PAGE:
Destructoid interview: the voice of the Darkness, Mike Patton

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Singer/songwriter Mike Patton’s been on the music scene for awhile, and to say the man has made a name for himself is an understatement. Since first “breaking onto the scene” with Faith No More in the early 90s, Patton has consistently challenged and reinvented himself as a musician, with projects ranging from noise collaborations with avante-garde composer, John Zorn, to the “ghetto-tech” stylings of Peeping Tom.

To some, he’s reached an almost God-like status, with fans rabid enough to not only follow his work across a countless number of projects, but to discuss things like what hair gel the man uses. To others, he’s simply admired for his versatile and chameleon-like ability to manipulate his voice across a wide variety of vocal styles. No doubt, the guy’s got chops.

The developer of The Darkness, Starbreeze Studios, seem to agree. For their upcoming title (set to hit shelves this month), the developer tapped Mike Patton to channel the voice of Mafia hitman Jackie Estacado’s inner demon, the Darkness. Destructoid had a chance to catch up with Patton to talk about his involvement with the project, his could-have-been involvement with Rockstar’s Bully, zombie sounds, and Britney Spear’s secret ability.

(Photos credits: Frame26, Ipecac Recordings, and some guy named Nick Chester)

  How did you get involved with doing voice over work for The Darkness?

Starbreeze called and asked if I’d be interested. Simple as that.

So, you’ve done some acting, but your main gig is clearly as a musician. In some respects, I’d imagine you’d be at home in a recording booth. What was it like doing the voice over work for The Darkness?
A lot harder. You have to use imagination and try to think about the character. It’s very different than making music. When I make music I’m myself. Also, you have to do things over and over doing voice work. I’m also used to directing myself instead of being directed. It was an interesting process, for sure, but a lot of hard work, believe it or not.

Were you given much direction or were they basically like “You’re Mike Patton, go to town?”
Oh no! There was a lot of direction. I had no idea who the character was, and knew very little about what the game was at first. As the day went on I found my niche. It was not about being Mike Patton, it was about being … the Darkness!

I’ve spent some time with the game and it’s completely brutal, just the way I like it. Have you had a chance to play it yet?

Wow! Really? No, I have not seen hardly anything. I have not even seen footage with my voice in. Good to hear. It seems to be building a buzz and getting some early press. I hope it turns out cool. The people that made it are very talented, so it should.

Awhile back, word was that you were providing music for the Rockstar game, Bully. That obviously didn’t pan out. What happened there? What direction were you taking the music?
I don’t think I’m supposed to comment on that. I’ll say this — I was very disappointed. I was really looking forward to doing that. I love the games they put out. I would not rule out working with them in the future. They are one of the best.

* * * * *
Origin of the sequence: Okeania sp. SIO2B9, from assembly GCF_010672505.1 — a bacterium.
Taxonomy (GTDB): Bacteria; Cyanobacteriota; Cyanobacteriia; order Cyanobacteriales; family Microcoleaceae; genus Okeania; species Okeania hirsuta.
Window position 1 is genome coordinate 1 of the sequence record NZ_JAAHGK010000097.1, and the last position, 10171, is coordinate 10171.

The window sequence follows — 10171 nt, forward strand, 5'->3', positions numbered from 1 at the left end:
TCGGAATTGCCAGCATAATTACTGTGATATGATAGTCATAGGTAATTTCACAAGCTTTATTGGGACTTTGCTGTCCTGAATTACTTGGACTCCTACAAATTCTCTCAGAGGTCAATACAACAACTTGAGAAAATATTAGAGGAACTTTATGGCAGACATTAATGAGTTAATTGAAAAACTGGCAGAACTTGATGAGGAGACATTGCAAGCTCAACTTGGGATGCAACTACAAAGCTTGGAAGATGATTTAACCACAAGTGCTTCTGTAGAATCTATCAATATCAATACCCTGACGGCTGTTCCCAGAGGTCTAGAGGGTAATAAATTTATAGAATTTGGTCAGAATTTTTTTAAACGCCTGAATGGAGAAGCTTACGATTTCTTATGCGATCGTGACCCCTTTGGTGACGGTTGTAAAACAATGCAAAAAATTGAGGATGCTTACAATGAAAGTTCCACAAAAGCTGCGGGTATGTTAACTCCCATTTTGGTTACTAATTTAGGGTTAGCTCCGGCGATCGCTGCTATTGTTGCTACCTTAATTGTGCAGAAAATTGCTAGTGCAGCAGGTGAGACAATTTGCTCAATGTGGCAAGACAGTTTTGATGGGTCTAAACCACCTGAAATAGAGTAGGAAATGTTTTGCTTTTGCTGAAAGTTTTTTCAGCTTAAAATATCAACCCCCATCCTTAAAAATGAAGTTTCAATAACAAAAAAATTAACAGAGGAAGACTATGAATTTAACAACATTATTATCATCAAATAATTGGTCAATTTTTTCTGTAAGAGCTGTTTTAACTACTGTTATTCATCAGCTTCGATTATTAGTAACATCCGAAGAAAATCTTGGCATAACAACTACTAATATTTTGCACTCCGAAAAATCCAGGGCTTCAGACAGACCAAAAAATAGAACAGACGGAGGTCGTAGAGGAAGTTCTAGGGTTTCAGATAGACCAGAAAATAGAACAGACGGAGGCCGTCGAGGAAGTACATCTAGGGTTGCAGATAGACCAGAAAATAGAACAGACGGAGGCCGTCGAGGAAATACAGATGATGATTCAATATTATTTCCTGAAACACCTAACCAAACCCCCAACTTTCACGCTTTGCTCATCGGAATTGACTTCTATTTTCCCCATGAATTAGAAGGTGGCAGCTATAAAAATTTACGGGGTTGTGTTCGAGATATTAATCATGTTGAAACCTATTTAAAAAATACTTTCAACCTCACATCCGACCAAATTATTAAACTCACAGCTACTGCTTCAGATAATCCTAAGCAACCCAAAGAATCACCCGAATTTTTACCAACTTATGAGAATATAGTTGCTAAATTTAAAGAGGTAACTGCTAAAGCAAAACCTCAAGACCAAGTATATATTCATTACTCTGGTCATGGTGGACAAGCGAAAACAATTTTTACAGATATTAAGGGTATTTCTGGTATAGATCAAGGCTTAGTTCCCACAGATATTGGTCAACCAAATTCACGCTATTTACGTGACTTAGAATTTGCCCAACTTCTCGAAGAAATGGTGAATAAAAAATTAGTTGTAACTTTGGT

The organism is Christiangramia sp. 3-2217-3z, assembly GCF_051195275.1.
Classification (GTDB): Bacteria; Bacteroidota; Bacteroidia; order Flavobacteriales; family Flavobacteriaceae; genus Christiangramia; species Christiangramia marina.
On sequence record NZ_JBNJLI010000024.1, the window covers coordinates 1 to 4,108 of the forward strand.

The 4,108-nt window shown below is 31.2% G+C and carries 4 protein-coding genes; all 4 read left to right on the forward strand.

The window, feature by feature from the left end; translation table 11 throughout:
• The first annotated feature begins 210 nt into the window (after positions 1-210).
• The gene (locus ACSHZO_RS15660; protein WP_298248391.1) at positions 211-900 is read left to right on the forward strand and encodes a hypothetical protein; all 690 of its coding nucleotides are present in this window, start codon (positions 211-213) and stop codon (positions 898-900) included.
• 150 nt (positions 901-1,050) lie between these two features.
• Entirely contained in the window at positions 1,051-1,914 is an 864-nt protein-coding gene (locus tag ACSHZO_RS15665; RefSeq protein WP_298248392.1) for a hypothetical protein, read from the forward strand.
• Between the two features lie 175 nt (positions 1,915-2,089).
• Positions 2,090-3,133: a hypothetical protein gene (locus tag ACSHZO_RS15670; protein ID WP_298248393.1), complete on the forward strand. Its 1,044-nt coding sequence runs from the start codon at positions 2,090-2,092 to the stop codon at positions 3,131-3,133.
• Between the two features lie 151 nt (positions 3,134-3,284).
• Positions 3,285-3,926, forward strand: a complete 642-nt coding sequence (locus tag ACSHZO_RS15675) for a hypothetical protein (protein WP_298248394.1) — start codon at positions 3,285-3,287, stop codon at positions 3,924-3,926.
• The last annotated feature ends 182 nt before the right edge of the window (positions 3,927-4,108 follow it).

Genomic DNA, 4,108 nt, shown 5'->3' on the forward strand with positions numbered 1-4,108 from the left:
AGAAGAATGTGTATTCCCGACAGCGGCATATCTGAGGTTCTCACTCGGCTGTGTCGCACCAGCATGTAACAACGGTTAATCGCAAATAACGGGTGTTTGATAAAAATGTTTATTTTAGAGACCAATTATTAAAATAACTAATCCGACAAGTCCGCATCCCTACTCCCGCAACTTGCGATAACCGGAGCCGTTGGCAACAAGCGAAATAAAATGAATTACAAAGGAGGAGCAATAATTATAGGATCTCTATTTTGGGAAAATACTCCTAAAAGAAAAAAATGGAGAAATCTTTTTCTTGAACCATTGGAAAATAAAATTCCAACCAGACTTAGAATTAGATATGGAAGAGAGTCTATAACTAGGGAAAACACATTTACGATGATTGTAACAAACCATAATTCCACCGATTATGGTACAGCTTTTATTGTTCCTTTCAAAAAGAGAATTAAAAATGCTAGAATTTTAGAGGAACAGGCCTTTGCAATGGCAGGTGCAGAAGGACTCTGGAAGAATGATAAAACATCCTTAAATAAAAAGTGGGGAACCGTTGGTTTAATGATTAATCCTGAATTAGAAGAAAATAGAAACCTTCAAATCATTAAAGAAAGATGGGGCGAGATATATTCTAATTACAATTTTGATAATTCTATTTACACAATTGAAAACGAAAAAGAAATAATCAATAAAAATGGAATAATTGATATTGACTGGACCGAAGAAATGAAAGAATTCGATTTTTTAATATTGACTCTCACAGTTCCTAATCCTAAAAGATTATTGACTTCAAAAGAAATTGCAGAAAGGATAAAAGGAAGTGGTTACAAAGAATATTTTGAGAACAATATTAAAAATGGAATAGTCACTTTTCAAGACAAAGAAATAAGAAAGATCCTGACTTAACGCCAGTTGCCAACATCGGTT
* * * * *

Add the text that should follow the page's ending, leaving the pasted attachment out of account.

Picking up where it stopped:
Any plans on dabbling in the industry anymore? I’m sure you wouldn’t have an issue getting the gig. And if you were to score a game, what type of game would you like it to be?

I hope to continue to pursue this line of work. I’m an avid gamer so it makes sense. I know what works and what does not while gaming. I think there is room for the gaming industry to expand musically for sure.
I play mostly sports games, but am definitely drawn to the Grand Theft Auto games as well. I’d love to score the next GTA or Manhunt. I’m doing some zombie sounds for an upcoming Valve game [Left 4 Dead]. It’s fun stuff!

Zombies are good. So I hear you’re a gamer yourself. Between your fifteen projects and the current tour, what are you playing?

Right now I’m playing mostly sports games: NBA 2K7 and MLB: The Show. Of course, I’m doing a lot on the PSP. I finally got a PlayStation 3.

Since you’re a seasoned musician and performer, I’m going to throw out some names of music-based games just to get your reaction. Guitar Hero?

Tried it a bit, but I’m not real good. My fingers can’t move that quick.

PaRappa the Rapper?
Ahhhh yes, kind of where the genre started. It was fun in the day. [Editor’s note: Patton’s not a videogame historian, so let’s not correct him. OK, nerds?]

Dance Dance Revolution?
Played it in an arcade, not really my thing. But it gets people off the couch, right?

Britney’s Dance Beat?

Anything she touches is gold! Like KFed.

Elite Beat Agents?
Have not tried.

I’ll lend you my copy. Earache’s Extreme Metal Racing?
Huh? Sounds horrible!!!

You have no idea. So what’s next on your table as far as your career is concerned? Any particular projects you plan on focusing on next?

Putting out a new Tomahawk record on June 19th called Anonymous where we interpret Native American hymns and chants. Doing some zombie sounds, working on the next Peeping Tom. Same old. Keeping too busy.

Thankfully I got my PSP for the road and PS3 at home. The Wii looks really fun too. Gaming helps clear my mind. Can’t wait for the next GTA and Manhunt. And The Darkness, of course!

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Nick Chester
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